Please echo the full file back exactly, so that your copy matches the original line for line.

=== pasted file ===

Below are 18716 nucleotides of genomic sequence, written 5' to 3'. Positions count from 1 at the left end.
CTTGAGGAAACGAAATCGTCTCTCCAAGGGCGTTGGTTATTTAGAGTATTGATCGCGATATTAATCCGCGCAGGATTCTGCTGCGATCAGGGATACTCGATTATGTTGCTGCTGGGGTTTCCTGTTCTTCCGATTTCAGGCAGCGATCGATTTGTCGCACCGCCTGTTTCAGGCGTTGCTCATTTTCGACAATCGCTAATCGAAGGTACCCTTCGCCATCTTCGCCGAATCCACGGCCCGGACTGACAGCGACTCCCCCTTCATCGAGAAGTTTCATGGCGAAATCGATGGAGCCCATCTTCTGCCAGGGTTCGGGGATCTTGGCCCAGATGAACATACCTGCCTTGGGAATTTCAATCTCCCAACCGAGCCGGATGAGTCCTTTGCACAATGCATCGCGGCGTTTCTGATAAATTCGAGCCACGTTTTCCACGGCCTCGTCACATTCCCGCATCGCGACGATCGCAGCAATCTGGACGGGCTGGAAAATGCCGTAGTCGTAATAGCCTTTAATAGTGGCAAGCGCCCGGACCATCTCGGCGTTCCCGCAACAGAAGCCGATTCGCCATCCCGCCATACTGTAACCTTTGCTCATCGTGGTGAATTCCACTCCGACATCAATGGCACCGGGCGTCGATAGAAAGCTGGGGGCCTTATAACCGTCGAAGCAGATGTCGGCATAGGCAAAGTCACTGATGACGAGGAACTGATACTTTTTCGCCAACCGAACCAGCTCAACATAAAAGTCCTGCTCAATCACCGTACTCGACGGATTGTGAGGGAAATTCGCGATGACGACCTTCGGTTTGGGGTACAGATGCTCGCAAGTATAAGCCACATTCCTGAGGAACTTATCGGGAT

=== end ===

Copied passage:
Below are 18716 nucleotides of genomic sequence, written 5' to 3'. Positions count from 1 at the left end.
CTTGAGGAAACGAAATCGTCTCTCCAAGGGCGTTGGTTATTTAGAGTATTGATCGCGATATTAATCCGCGCAGGATTCTGCTGCGATCAGGGATACTCGATTATGTTGCTGCTGGGGTTTCCTGTTCTTCCGATTTCAGGCAGCGATCGATTTGTCGCACCGCCTGTTTCAGGCGTTGCTCATTTTCGACAATCGCTAATCGAAGGTACCCTTCGCCATCTTCGCCGAATCCACGGCCCGGACTGACAGCGACTCCCCCTTCATCGAGAAGTTTCATGGCGAAATCGATGGAGCCCATCTTCTGCCAGGGTTCGGGGATCTTGGCCCAGATGAACATACCTGCCTTGGGAATTTCAATCTCCCAACCGAGCCGGATGAGTCCTTTGCACAATGCATCGCGGCGTTTCTGATAAATTCGAGCCACGTTTTCCACGGCCTCGTCACATTCCCGCATCGCGACGATCGCAGCAATCTGGACGGGCTGGAAAATGCCGTAGTCGTAATAGCCTTTAATAGTGGCAAGCGCCCGGACCATCTCGGCGTTCCCGCAACAGAAGCCGATTCGCCATCCCGCCATACTGTAACCTTTGCTCATCGTGGTGAATTCCACTCCGACATCAATGGCACCGGGCGTCGATAGAAAGCTGGGGGCCTTATAACCGTCGAAGCAGATGTCGGCATAGGCAAAGTCACTGATGACGAGGAACTGATACTTTTTCGCCAACCGAACCAGCTCAACATAAAAGTCCTGCTCAATCACCGTACTCGACGGATTGTGAGGGAAATTCGCGATGACGACCTTCGGTTTGGGGTACAGATGCTCGCAAGTATAAGCCACATTCCTGAGGAACTTATCGGGAT